If Meisner's plan is wrong, what's a better solution? One good approach would be to further strengthen the state's property tax circuit breaker credit, which (unlike the 5 percent cap) is explicitly designed to shelter Michigan homeowners and renters from excessive property taxes. The circuit breaker's design asserts that when low- and middle-income Michiganders (for a married couple, someone earning less than $80,000 or so) face property tax bills that exceed 3.5 percent of their income, those property tax bills should be thought of as excessive. The circuit breaker rebates property taxes over the 3.5 percent of income limit.

But the credit has limits. It's capped at $1,200, and it only rebates 60 percent of the "excessive" property tax. Expanding the credit so that it rebates 100 percent of the excess tax, and increasing the cap, would be a good, inexpensive and targeted way of ensuring that middle-income Michiganders won't get taxed out of their homes.

March 23, 2007

Property Tax Issues and Options

In Kansas, two senators are championing a new amendment to the state constitution that would freeze the assessed value of a home upon the homeowner’s sixty-fifth birthday. The proposal, designed to help fixed-income seniors struggling with their property tax payments, is a popular one. While few would argue against the intent of the bill, however, some have doubts about whether the bill is the best way to achieve these goals.

The main criticism of the bill is that it is poorly-targeted. It would help all seniors, including the most wealthy, and not just those struggling to pay their bills. Notably, the AARP came out against the bill, saying “It's not that we aren't concerned about older Kansans and their ability to pay property taxes, we just believe property tax relief should be more targeted”. The issue is that, as the share of property taxes paid by one group (in this case, the elderly) goes down, the share paid by others will likely increase. In the article linked above, Randall Allen, executive director of the Kansas Association of Counties, explained it like this: "It's like a balloon. If you push one end down, the other naturally goes up. If the valuation is suppressed by artificial means, then the tax rate is going to go up because it has to generate the same dollars."

There are multiple ways to increase the cost efficiency of property tax reductions. Some have suggested that the measure should be tied to the value of the home, so that, for example, only houses valued at less than $200,000 would have their assessed value frozen. Such a move would make the amendment much less expensive to the state, while still helping elderly homeowners.

However, an even better solution would be to expand the current Kansas property tax "circuit breaker". A circuit breaker kicks in when property taxes exceed a given percent of the taxpayer's income, providing targeted relief only to those who need it. Circuit breakers directly tie the tax reduction to ability to pay the tax, making the measure much more effective for each dollar spent. For more information, check out the the latest report from the Center on Budget and Policies, which takes a hard look at circuit breaker programs across the country.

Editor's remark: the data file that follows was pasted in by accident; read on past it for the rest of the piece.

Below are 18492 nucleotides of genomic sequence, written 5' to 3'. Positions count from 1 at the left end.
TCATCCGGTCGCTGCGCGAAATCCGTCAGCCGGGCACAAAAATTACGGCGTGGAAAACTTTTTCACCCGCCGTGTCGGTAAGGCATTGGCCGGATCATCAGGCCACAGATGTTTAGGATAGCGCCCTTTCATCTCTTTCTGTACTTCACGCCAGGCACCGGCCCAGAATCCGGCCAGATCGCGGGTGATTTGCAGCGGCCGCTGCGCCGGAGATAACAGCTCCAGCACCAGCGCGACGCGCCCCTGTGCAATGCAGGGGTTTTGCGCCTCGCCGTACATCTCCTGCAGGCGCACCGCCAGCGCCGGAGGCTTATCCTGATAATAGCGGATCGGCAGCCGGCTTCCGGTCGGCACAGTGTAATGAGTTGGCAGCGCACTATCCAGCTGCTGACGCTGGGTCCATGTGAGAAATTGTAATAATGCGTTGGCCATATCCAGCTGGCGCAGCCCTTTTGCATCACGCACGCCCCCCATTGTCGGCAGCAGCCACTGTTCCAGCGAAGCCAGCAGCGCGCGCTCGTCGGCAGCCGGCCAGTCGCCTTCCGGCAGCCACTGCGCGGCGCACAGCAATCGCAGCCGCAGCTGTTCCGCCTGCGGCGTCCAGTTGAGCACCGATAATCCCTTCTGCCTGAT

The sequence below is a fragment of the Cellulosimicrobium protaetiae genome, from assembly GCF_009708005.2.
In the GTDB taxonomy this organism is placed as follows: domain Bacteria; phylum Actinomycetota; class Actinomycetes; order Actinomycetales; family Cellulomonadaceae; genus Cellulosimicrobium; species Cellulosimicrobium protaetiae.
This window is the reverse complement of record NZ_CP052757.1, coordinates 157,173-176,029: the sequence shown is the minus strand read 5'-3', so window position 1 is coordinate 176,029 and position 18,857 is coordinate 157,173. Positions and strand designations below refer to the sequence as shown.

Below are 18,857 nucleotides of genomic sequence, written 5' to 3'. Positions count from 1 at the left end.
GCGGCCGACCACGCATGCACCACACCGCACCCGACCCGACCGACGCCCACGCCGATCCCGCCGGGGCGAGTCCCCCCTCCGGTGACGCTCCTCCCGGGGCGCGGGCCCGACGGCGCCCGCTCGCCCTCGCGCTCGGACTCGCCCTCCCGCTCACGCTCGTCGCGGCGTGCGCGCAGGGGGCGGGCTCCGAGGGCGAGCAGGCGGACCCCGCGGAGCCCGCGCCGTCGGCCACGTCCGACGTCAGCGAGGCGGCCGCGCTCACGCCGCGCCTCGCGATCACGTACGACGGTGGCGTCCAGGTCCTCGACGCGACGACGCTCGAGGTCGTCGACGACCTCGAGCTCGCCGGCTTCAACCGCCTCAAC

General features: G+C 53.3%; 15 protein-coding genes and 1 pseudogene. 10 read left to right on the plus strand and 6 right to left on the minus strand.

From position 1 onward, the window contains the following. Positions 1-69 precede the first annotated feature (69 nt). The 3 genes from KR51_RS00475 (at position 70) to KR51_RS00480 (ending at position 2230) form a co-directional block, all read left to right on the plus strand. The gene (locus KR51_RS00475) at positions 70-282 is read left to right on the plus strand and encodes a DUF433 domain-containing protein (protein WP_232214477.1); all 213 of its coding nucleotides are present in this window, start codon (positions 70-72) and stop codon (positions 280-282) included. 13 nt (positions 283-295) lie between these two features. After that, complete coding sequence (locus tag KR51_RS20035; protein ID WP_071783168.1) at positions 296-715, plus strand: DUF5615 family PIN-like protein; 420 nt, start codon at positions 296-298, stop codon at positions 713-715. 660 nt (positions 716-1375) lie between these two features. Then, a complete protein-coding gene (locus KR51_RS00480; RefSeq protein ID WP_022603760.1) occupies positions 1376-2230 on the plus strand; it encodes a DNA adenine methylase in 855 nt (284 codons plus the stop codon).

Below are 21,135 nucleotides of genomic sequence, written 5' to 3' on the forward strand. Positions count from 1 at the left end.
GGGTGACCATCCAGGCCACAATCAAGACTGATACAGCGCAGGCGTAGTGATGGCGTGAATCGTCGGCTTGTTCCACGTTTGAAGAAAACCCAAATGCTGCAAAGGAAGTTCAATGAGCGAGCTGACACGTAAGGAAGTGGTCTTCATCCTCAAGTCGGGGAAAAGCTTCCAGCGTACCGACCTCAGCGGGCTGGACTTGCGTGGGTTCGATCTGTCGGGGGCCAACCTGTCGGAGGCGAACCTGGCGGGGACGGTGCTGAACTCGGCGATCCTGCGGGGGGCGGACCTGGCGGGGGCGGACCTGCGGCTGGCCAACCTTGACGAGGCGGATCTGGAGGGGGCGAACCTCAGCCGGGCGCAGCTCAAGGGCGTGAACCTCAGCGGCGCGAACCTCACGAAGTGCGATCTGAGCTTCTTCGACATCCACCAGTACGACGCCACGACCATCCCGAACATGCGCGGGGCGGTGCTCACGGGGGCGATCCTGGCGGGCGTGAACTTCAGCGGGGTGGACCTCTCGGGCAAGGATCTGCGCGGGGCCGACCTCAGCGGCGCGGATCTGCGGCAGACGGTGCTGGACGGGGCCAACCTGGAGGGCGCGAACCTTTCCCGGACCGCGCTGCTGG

March 21, 2007

Republicans Accuse Democrats of Trying to Pay the Bills!

The conservative spin-machine is running at full-speed to portray the Democrats' decision to block additional deficit-financed tax breaks as wildly unfair and disasterous for the economy. (For background about the Congressional budget battle, visit the budget section of our Congressional issues page.)

Take this gem from the Wall Street Journal:

Senator Kent Conrad and his fellow Democrats proposed their five-year budget outline, or at least that part of it they're willing to discuss in public. Mr. Conrad, the Senate Budget Chairman, pulled off the neat magic trick of claiming his budget includes "no tax increase," even as it anticipates repeal of the Bush tax cuts after 2010.

Bull. The Democrats are not trying to repeal any Bush tax cuts. If only we were so lucky. The Dems may let some of the Bush tax cuts expire at the end of 2010, and it was the legislation enacted by the President and Congress during their six years of one-party control that contained that expiration date. The Republicans basically wanted to use procedural mechanisms (rules allowing approval of the tax cuts by a simple majority if they did not increase deficits outside a ten-year budget window) and also wanted to force the issue of tax cuts up for a vote again in the future. Whatever the motivations of the Republicans, they decided that their tax cuts would end at the end of 2010, so any extension of the tax cuts requires new legislation and constitutes new tax cuts.

And the Democrats are not even saying that tax cuts will expire. The budget approved by the Budget Committee in the Democrat-controlled Senate merely says that if the tax breaks are to be extended past 2010, Congress needs to find a way to offset that revenue loss (through decreased spending or increased revenues) rather than just increasing our borrowing.